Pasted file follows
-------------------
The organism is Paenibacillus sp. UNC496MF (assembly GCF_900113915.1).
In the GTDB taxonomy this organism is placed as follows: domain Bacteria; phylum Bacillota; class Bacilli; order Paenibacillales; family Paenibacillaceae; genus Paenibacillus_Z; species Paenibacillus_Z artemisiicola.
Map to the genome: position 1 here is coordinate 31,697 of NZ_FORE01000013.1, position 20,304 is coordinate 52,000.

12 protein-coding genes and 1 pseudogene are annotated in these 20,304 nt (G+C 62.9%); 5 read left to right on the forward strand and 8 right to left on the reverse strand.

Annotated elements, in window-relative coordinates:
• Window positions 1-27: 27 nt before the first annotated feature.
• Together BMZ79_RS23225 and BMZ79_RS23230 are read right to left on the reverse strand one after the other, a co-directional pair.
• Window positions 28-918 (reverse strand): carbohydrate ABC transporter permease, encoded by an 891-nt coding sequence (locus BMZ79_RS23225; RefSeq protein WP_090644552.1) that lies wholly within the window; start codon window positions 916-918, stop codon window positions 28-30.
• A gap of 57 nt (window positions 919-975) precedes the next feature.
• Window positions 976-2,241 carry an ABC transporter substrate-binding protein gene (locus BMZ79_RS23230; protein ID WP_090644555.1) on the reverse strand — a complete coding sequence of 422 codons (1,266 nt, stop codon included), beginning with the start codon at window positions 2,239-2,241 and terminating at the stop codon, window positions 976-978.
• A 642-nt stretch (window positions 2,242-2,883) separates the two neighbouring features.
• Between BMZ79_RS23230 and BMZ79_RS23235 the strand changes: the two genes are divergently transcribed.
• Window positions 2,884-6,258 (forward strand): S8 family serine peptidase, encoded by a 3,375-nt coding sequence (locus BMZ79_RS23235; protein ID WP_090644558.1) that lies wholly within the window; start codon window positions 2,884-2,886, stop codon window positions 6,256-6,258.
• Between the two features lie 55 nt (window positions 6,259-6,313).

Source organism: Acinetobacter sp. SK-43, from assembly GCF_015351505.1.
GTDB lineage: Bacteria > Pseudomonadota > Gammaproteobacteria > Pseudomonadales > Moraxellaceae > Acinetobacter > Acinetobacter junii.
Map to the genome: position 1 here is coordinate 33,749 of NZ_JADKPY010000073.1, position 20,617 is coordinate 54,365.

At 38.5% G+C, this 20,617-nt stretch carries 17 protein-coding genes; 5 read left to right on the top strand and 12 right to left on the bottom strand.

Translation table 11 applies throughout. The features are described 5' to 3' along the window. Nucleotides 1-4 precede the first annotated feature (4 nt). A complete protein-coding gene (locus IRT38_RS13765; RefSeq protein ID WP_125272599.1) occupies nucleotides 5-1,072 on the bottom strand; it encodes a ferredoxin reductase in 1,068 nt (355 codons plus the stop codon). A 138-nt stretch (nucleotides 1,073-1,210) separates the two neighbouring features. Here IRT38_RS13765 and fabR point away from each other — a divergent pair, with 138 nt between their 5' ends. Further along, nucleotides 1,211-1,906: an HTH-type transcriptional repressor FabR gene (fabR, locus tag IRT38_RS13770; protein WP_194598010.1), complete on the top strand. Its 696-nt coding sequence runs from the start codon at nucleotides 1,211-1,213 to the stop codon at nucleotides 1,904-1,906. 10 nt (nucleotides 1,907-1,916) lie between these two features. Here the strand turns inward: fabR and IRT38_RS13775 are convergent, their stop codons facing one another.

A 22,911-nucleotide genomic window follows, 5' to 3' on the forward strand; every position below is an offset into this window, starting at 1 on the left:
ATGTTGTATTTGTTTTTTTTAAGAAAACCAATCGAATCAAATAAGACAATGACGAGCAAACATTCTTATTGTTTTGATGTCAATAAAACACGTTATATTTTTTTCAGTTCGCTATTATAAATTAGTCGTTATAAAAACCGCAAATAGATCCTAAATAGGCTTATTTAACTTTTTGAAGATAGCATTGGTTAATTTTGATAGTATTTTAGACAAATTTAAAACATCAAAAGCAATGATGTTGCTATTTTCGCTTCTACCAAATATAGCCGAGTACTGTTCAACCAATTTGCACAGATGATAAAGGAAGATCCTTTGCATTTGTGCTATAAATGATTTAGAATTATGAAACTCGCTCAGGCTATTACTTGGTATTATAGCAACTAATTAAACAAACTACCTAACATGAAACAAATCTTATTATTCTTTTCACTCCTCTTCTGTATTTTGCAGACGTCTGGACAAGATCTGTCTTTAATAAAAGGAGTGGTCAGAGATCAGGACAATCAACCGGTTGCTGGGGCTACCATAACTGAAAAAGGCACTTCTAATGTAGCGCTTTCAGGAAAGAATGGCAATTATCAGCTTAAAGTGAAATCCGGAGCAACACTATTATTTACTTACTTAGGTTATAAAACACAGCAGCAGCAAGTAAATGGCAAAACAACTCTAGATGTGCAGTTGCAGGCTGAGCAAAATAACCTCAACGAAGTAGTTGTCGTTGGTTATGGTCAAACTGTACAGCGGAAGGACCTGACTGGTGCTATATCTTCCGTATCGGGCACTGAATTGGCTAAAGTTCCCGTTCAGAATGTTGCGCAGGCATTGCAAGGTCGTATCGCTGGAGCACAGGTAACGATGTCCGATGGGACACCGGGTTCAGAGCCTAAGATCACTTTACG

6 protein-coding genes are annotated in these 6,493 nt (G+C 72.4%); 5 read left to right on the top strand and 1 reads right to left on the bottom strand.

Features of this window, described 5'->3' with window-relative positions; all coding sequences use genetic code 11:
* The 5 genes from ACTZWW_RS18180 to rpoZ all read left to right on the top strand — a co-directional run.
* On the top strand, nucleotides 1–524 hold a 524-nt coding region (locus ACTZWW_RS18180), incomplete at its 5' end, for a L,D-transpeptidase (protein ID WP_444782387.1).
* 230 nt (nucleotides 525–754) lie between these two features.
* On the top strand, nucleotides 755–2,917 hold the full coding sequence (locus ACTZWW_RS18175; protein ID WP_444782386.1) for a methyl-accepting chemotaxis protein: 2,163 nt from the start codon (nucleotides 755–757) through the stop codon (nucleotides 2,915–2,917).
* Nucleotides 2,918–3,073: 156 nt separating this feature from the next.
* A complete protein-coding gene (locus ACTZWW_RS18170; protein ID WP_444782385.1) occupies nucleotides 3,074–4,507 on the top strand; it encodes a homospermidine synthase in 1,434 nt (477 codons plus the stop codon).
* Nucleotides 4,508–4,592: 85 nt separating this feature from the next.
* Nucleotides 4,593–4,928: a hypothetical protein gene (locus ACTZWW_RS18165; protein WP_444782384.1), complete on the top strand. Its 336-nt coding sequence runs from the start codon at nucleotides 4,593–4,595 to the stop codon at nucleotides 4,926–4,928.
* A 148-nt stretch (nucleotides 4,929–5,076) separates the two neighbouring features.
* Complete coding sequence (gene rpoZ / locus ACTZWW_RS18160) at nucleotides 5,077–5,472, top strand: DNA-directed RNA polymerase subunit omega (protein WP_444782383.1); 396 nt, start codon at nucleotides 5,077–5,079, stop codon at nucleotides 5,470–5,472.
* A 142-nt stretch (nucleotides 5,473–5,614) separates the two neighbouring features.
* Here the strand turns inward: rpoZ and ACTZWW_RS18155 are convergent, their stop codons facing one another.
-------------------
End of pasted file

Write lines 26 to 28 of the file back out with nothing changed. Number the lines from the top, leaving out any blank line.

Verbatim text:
* 230 nt (nucleotides 525–754) lie between these two features.
* On the top strand, nucleotides 755–2,917 hold the full coding sequence (locus ACTZWW_RS18175; protein ID WP_444782386.1) for a methyl-accepting chemotaxis protein: 2,163 nt from the start codon (nucleotides 755–757) through the stop codon (nucleotides 2,915–2,917).
* Nucleotides 2,918–3,073: 156 nt separating this feature from the next.